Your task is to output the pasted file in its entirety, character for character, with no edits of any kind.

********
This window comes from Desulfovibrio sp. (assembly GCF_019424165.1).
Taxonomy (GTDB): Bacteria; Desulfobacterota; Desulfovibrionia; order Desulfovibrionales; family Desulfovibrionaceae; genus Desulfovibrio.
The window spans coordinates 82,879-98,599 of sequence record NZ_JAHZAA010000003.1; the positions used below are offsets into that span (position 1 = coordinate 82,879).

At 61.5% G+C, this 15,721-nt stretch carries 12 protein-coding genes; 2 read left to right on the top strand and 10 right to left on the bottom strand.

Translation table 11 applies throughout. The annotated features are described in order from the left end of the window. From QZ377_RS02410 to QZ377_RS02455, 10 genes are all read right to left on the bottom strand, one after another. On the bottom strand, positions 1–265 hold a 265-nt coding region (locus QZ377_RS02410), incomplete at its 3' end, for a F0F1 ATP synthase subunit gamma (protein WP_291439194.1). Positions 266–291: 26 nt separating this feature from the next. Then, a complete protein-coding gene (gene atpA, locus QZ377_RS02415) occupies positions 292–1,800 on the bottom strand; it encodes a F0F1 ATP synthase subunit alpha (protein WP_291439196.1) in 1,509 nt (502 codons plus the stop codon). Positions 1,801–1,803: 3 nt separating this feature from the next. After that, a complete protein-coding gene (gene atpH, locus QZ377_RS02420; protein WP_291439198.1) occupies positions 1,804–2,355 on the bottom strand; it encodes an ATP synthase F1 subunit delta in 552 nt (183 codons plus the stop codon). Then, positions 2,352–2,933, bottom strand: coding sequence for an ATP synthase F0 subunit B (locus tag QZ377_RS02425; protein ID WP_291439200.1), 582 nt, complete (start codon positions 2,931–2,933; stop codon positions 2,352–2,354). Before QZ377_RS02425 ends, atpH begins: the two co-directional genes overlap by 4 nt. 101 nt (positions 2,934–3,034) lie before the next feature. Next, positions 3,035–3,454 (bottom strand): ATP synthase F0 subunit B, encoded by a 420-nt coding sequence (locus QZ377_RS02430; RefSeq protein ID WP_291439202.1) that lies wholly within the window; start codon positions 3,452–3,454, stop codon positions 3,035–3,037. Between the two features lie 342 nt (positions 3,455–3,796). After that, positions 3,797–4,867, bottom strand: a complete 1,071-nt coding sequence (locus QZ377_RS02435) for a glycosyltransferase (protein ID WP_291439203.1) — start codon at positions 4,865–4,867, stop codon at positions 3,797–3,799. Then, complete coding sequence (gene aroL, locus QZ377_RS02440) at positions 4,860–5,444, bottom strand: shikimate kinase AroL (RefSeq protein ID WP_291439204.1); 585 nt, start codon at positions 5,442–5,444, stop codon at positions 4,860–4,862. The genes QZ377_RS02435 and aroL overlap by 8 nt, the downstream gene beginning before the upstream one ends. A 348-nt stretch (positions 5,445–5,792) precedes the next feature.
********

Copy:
This window comes from Desulfovibrio sp. (assembly GCF_019424165.1).
Taxonomy (GTDB): Bacteria; Desulfobacterota; Desulfovibrionia; order Desulfovibrionales; family Desulfovibrionaceae; genus Desulfovibrio.
The window spans coordinates 82,879-98,599 of sequence record NZ_JAHZAA010000003.1; the positions used below are offsets into that span (position 1 = coordinate 82,879).

At 61.5% G+C, this 15,721-nt stretch carries 12 protein-coding genes; 2 read left to right on the top strand and 10 right to left on the bottom strand.

Translation table 11 applies throughout. The annotated features are described in order from the left end of the window. From QZ377_RS02410 to QZ377_RS02455, 10 genes are all read right to left on the bottom strand, one after another. On the bottom strand, positions 1–265 hold a 265-nt coding region (locus QZ377_RS02410), incomplete at its 3' end, for a F0F1 ATP synthase subunit gamma (protein WP_291439194.1). Positions 266–291: 26 nt separating this feature from the next. Then, a complete protein-coding gene (gene atpA, locus QZ377_RS02415) occupies positions 292–1,800 on the bottom strand; it encodes a F0F1 ATP synthase subunit alpha (protein WP_291439196.1) in 1,509 nt (502 codons plus the stop codon). Positions 1,801–1,803: 3 nt separating this feature from the next. After that, a complete protein-coding gene (gene atpH, locus QZ377_RS02420; protein WP_291439198.1) occupies positions 1,804–2,355 on the bottom strand; it encodes an ATP synthase F1 subunit delta in 552 nt (183 codons plus the stop codon). Then, positions 2,352–2,933, bottom strand: coding sequence for an ATP synthase F0 subunit B (locus tag QZ377_RS02425; protein ID WP_291439200.1), 582 nt, complete (start codon positions 2,931–2,933; stop codon positions 2,352–2,354). Before QZ377_RS02425 ends, atpH begins: the two co-directional genes overlap by 4 nt. 101 nt (positions 2,934–3,034) lie before the next feature. Next, positions 3,035–3,454 (bottom strand): ATP synthase F0 subunit B, encoded by a 420-nt coding sequence (locus QZ377_RS02430; RefSeq protein ID WP_291439202.1) that lies wholly within the window; start codon positions 3,452–3,454, stop codon positions 3,035–3,037. Between the two features lie 342 nt (positions 3,455–3,796). After that, positions 3,797–4,867, bottom strand: a complete 1,071-nt coding sequence (locus QZ377_RS02435) for a glycosyltransferase (protein ID WP_291439203.1) — start codon at positions 4,865–4,867, stop codon at positions 3,797–3,799. Then, complete coding sequence (gene aroL, locus QZ377_RS02440) at positions 4,860–5,444, bottom strand: shikimate kinase AroL (RefSeq protein ID WP_291439204.1); 585 nt, start codon at positions 5,442–5,444, stop codon at positions 4,860–4,862. The genes QZ377_RS02435 and aroL overlap by 8 nt, the downstream gene beginning before the upstream one ends. A 348-nt stretch (positions 5,445–5,792) precedes the next feature.